Friday, December 2

London

La Bohème – Royal Opera House
London

La Bohème – Royal Opera House

By the time it was retired in 2015, the Royal Opera’s previous production of La Bohème, directed by John Copley, had notched up 25 revivals in its 41-year history, so the pressure was on for its 2017 replacement, directed by Richard Jones and with sets and costumes by Stewart Laing, for what is one of the most frequently performed operas worldwide. The play is set in the Latin Quarter of Paris in about 1830 where on Christmas Eve we meet four struggling bohemians living in a garret: a poet, Rodolfo (Michael Fabiano); a painter, Marcello (Mariusz Kwiecień); a philosopher, Colline (Luca Trittoto); and a musician, Schaunard (Florian Sempes), who arrives having had some good fortune and they agree to celebrate by dining at Café Momus. They are interrupted by their landlord, Benoît (Jeremy ...
Les Blancs – National Theatre at Home
London

Les Blancs – National Theatre at Home

Writer Lorraine Hansberry was a remarkable woman who, despite her early death at age 34, conquered Broadway as the first black writer to see her play ‘Raisin in the Sun’ performed on stage in 1959.  She followed her father into activism and wrote for the newspaper ‘Freedom’, working alongside Africans and African Americans.  This work; and seeing a production called ‘Les Negres’ (The Blacks), inspired Hansberry to write ‘Les Blancs’, which she began writing in 1960 and completed it just before her death.   After her death the play was adapted by her ex-husband Robert Nemiroff.  The 1970 Broadway production was staged at the Longacre Theatre and the National Theatre’s production took place in 2016. The play follows the visit of journalist Charlie Morris (Elliot ...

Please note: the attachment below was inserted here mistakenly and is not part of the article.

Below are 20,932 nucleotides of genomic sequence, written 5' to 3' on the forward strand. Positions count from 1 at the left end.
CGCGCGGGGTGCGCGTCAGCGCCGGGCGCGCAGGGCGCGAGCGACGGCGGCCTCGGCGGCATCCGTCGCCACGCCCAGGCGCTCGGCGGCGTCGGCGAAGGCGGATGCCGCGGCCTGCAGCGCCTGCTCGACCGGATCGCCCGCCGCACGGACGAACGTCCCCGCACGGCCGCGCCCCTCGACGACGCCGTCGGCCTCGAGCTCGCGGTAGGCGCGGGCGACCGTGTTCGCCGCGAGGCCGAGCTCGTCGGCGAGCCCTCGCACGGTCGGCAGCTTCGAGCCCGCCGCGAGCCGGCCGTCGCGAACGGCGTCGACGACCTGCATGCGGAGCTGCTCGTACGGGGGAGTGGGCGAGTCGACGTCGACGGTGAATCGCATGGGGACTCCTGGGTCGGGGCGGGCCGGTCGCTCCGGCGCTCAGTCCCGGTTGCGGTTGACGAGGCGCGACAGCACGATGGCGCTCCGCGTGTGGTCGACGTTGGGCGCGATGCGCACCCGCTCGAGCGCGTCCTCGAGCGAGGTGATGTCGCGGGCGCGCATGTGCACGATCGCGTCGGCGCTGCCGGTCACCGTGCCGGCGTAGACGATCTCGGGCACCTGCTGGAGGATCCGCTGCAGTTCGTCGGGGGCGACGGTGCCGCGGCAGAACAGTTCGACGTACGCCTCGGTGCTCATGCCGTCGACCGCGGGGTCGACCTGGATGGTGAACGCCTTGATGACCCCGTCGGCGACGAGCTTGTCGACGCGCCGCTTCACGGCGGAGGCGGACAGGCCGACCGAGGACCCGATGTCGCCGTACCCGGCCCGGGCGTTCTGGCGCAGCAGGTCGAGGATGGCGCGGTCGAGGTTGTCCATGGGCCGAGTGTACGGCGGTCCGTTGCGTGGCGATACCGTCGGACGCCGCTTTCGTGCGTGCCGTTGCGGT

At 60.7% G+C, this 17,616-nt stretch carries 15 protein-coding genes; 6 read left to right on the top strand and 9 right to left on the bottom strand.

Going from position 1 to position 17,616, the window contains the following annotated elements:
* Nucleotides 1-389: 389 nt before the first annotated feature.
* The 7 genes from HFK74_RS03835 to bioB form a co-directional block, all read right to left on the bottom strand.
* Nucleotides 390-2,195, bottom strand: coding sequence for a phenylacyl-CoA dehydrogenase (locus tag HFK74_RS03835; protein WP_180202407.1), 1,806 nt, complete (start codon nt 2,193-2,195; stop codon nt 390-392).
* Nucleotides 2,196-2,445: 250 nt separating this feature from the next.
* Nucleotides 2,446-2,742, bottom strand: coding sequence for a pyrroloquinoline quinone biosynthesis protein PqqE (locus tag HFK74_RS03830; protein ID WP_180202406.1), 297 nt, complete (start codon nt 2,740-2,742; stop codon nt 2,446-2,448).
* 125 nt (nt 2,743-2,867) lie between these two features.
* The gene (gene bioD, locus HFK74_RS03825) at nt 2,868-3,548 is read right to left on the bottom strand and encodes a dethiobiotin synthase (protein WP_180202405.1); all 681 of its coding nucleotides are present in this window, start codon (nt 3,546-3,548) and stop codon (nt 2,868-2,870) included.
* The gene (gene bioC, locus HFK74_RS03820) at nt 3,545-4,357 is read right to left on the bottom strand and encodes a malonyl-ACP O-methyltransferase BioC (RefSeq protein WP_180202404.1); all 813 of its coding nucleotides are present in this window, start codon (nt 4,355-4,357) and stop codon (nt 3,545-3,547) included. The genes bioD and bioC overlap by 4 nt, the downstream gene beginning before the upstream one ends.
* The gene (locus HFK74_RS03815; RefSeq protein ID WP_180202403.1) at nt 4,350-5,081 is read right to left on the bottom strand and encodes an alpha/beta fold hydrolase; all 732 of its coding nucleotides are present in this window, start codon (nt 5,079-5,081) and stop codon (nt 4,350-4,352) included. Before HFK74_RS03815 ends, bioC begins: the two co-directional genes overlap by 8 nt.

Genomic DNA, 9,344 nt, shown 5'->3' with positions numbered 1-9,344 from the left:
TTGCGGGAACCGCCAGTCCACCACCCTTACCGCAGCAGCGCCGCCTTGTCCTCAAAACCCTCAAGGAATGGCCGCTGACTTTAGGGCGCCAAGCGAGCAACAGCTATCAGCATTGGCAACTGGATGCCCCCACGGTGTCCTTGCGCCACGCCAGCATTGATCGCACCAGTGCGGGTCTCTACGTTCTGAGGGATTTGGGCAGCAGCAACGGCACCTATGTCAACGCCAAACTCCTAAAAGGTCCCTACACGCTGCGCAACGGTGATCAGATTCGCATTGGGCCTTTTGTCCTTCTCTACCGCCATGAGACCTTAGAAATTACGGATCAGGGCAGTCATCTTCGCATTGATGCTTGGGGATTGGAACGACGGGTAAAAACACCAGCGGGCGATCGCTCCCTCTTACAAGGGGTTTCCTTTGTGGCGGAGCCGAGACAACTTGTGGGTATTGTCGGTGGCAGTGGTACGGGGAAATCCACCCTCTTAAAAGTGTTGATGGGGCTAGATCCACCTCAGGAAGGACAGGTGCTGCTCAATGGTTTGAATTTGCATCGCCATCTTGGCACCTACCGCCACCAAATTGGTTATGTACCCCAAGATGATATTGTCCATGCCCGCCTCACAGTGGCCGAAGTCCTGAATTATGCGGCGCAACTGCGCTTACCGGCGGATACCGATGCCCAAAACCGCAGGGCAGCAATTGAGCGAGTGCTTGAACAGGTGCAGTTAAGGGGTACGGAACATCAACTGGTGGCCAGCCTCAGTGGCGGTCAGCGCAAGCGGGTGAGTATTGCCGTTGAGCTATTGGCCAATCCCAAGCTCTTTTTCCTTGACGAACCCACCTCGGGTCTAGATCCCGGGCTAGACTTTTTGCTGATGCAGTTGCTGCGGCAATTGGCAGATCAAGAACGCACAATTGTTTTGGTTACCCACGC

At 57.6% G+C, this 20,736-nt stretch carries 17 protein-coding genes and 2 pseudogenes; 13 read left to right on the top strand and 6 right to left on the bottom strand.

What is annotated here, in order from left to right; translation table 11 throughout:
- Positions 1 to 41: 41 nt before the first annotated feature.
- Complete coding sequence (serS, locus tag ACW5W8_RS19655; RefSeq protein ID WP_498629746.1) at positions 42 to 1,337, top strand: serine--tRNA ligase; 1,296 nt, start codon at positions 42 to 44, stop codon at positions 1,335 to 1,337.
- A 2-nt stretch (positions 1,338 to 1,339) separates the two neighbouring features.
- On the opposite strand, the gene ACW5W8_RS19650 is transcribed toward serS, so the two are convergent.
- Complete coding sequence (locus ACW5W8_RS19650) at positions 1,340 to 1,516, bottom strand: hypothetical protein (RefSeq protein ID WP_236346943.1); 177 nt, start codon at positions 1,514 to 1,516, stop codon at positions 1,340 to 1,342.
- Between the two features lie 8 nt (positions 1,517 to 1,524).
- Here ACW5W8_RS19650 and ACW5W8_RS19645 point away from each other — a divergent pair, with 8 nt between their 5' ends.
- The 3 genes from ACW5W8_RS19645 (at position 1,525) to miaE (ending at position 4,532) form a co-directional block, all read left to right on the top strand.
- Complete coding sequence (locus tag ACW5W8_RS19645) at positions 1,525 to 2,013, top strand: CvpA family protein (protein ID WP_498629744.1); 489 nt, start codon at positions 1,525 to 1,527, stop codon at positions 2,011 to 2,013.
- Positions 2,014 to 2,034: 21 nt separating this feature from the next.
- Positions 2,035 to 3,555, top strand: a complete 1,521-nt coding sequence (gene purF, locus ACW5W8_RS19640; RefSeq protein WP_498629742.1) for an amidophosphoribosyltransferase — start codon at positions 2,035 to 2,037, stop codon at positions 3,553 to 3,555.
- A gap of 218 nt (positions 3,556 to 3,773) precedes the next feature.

Lungs – The Old Vic: In Camera
London

Lungs – The Old Vic: In Camera

On a deserted Old Vic stage Claire Foy and Matt Smith give us a fly on the wall insight into their character’s turbulent relationship. Yes, I did say they are standing on a stage, a sight that warms the cockles as the theatre going public have been starved of their beloved live theatre, The Old Vic have given us a chance to submerge ourselves in this tsunami of emotional drama. Due to social distancing requirements, the set is minimalistic and has been painted a dark grey and the designer Rob Howell appears to have co-ordinated the couple’s wardrobe to blend in. The show is directed by Matthew Warchus and is broadcast via good old Zoom which splits the two so that they can be brought together on screen without being too close to each other on stage. This works well with this production...
Woolf Works – The Royal Ballet at Royal Opera House
London

Woolf Works – The Royal Ballet at Royal Opera House

Wayne McGregor’s ballet triptych created in 2015 is inspired by the writings of Virginia Woolf and contains an original score by Max Richter – superbly performed by the Orchestra of the Royal Opera House conducted by Koen Kessels – with astounding lighting schemes from Lucy Carter and stunning set designs throughout. Woolf Works recreates the emotions, themes, and fluid style of three of Woolf’s novels beginning with ‘I Now, I Then’ inspired by Mrs Dalloway (1925); then ‘Becomings’ derived from Orlando (1928); concluding with ‘Tuesday’, which draws on The Waves (1931). The three pieces stand alone as distinctly as the works that inspire them although there is a chronology with underlying threads that seamlessly bring them together, most notably the central performance from 52-year old ...
A Midsummer Night’s Dream – Bridge Theatre
London

A Midsummer Night’s Dream – Bridge Theatre

Gwendoline Christie (Titania), Oliver Chris (Oberon), David Moorst (Puck) and Hammed Animashaun (Bottom) lead an ensemble cast of actors, acrobats, singers and dancers in The Bridge Theatre’s A Midsummer Night’s Dream, currently streaming on YouTube as part of the National Theatre's online programme. The production's advertising calls it “Shakespeare’s most famous romantic comedy”. Even in a sentence in which every word is necessary (no one could call it Shakespeare's most famous play, or his most famous romance) it is a bit of an over-statement, not just because of other, possibly more famous ones such as Much Ado About Nothing, but also due to the play itself: the romance is the least interesting thing about it. Even the “comedy” aspect isn't its main feature as, like happens with mo...
The Magic Flute – Royal Opera House